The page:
The beautiful game's fear of a black face

Racism denied Arthur Wharton, Britain's first professional black footballer, his place in history - until now, a century after he kept goal.

FOR 67 years, the remains of Arthur Wharton lay in a pauper's grave in Edlington, South Yorkshire. There was nothing to tell the world that this was once the fastest man over 100 yards. Or that he was the first black man to play professional football. Like the athlete Jesse Owens, and the boxers Joe Louis and Jack Johnson, Wharton's performances made him a thorn in the side of white supremacists. Unlike them, he had been airbrushed from history. Until now. A new book about Wharton was published last week, and an exhibition on the history of black footballers opened at Old Trafford.

The illustrious home of Manchester United is the current workplace of Dwight Yorke and Andy Cole, young, gifted black strikers whose combined transfer fees amount to around pounds 20m. Each earns considerably more in a week than Arthur Wharton made in 17 seasons. But then he was playing in the 1880s and 1890s. "Arthur knew the value of his skills and always held out for as much as he could get, which could be pounds 2 or pounds 3 a week," says Phil Vasili, author of the book, a man who loves the beautiful game as much as he loathes racism. "My father is Cypriot and my half-brother is black," he says. "Because I had a funny name and slightly olive skin, I took some abuse on the council estate where we grew up. But not half as much as he did."

We're talking in a pub near the BBC and Vasili is on his way to see a television production company about a documentary on the history of black footballers. Channel 4 has already commissioned a two-part drama on the life of Arthur Wharton, which is likely to be screened next year. Vasili is putting the finishing touches to the script, in conjunction with "an old mate" who has something of a record for screenwriting - Irvine Welsh.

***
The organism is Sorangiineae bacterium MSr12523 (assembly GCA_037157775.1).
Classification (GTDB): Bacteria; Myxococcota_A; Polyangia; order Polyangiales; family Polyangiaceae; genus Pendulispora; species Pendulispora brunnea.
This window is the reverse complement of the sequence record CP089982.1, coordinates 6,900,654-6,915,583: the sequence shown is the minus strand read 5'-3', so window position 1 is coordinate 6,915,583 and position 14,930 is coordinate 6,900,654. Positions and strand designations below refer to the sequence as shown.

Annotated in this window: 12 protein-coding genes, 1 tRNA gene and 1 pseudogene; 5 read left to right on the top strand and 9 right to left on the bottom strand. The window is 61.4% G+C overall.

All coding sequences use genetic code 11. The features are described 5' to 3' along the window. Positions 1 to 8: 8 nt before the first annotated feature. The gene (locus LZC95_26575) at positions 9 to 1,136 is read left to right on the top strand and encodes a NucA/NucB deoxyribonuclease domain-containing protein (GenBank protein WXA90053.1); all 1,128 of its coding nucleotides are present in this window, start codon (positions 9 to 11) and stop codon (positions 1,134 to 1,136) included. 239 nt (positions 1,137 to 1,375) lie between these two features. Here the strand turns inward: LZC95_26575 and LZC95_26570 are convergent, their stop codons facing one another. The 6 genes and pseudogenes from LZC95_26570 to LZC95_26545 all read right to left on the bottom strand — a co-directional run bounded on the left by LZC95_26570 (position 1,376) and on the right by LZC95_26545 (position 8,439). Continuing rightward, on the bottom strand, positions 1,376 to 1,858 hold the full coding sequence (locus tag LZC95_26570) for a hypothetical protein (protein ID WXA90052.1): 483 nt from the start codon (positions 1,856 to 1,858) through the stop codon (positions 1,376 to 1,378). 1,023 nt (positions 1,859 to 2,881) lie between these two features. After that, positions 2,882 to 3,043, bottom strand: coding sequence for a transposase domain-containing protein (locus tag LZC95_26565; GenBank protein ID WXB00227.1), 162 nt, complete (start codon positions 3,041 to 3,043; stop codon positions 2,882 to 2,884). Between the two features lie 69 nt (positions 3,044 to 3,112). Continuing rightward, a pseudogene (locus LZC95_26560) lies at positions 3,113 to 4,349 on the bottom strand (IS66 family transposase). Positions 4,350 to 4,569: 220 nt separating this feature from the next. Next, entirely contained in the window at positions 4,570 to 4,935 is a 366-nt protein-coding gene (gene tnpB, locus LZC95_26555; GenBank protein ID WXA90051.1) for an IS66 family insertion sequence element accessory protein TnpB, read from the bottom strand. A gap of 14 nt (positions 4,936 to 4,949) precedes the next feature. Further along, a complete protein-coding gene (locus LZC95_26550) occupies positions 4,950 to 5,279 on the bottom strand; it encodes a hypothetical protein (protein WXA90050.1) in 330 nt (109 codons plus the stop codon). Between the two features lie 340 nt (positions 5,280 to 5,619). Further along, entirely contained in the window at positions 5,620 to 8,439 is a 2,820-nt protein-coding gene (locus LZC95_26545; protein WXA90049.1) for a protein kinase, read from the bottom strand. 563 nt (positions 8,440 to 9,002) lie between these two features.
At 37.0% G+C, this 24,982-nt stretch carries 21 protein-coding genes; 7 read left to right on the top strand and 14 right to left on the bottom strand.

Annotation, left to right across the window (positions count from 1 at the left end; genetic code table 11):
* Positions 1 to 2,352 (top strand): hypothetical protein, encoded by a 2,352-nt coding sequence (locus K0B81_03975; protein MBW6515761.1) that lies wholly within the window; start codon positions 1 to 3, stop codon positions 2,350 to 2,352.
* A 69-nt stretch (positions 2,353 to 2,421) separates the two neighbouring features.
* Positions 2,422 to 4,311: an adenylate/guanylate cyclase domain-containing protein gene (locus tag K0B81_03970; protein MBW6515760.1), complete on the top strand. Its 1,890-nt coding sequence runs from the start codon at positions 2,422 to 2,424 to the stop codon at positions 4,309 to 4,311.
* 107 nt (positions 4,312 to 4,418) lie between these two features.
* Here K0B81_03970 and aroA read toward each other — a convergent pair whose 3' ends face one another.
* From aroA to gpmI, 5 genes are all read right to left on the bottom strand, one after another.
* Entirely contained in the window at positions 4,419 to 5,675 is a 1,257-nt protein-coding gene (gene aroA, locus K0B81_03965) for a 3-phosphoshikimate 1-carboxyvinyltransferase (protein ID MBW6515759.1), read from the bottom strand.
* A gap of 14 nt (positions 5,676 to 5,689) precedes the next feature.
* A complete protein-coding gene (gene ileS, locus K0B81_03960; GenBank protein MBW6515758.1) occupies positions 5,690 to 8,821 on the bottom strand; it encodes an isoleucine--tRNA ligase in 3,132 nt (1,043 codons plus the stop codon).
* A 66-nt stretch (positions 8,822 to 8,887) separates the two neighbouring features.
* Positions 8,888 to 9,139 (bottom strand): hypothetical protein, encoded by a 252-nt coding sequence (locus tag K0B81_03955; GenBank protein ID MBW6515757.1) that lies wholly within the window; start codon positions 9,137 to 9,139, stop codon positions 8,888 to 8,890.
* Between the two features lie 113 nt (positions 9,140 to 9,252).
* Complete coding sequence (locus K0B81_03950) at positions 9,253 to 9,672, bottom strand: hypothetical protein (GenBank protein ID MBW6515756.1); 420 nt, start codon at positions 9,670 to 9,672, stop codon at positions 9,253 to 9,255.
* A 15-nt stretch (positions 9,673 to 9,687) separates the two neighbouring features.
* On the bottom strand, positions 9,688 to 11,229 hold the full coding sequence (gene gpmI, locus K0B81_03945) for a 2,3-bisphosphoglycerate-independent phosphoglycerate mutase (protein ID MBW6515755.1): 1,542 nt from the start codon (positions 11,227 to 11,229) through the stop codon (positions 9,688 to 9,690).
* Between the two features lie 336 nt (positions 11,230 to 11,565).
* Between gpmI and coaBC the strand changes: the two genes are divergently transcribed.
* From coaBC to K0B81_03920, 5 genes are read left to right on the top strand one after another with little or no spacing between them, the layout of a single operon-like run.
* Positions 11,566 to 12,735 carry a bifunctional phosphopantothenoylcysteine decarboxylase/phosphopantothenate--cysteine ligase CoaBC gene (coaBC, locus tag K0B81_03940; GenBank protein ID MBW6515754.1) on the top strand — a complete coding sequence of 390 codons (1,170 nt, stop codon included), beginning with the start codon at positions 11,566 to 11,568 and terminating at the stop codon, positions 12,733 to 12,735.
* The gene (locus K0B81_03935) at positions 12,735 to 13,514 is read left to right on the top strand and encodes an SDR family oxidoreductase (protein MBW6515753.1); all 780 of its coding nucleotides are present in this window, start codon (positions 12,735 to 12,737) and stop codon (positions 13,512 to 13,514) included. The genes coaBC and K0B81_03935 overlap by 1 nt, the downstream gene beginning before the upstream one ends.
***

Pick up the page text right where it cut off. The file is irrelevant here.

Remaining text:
Wharton's story would have been lost for ever had Vasili not spotted a reference to him in an article written in an obscure academic journal in 1990 by Ray Jenkins, a historian specialising in west Africa. Since then, he has painstakingly pieced together Wharton's patchy life story.

Born in the Gold Coast, now Ghana, in 1865, Wharton's mother came from a branch of the Fante royal family. His father was a Methodist preacher, and his uncle and patron was a wealthy Euro-African trader who owned the Gold Coast Times. Great things were expected of young Arthur when he was dispatched to England - first to a preparatory school in Chelsea and later to a Wesleyan college in Cannock, Staffordshire. When it closed, he moved to another college in Darlington. It was here that his goalkeeping talent was spotted.

Throughout his career, he was routinely described in newspapers as a "nigger" or "darkie" and, in one case, as "walnut-visaged". A list of more than 1,000 players in the Football Who's Who for 1900-01 and 1901- 02 (his last season) omits Wharton, as it does the Anglo-Indian Cother brothers of Watford, Fred Corbett of West Ham and John Walker of Hearts and Lincoln City. All were known as "coloured".

Wharton's career coincided with the "scramble for Africa" among imperial powers and Vasili believes that one reason why he was quickly erased from public memory was that he contradicted the widely held belief in white superiority. At the Amateur Athletics Championships at Stamford Bridge in July 1886, he created a new record by covering 100 yards in 10 seconds.

Two years later, he gave an interview to the Athletics Journal in which he recalled an incident at a running-track in Yorkshire. He overheard two competitors saying: "We can beat a blooming nigger any time." He suggested they take him on in the boxing ring - an offer both hastily and sensibly declined. One of Wharton's goalkeeping trademarks was to punch the heavy leather caseball half the length of the field.

When age (and drink) began to affect Wharton's athleticism and reflexes, there was nowhere for him to go. He was turned down for a position in the Gold Coast Colonial Service. So, after a spell in the pub trade, he spent the last 15 years of his working life as a haulage hand at Yorkshire Main Colliery. He died on 12 December 1930, from syphilis. "He was quite a good-looking bloke," says Vasili. "He was travelling around the country and he had money. I don't think he had much trouble finding women."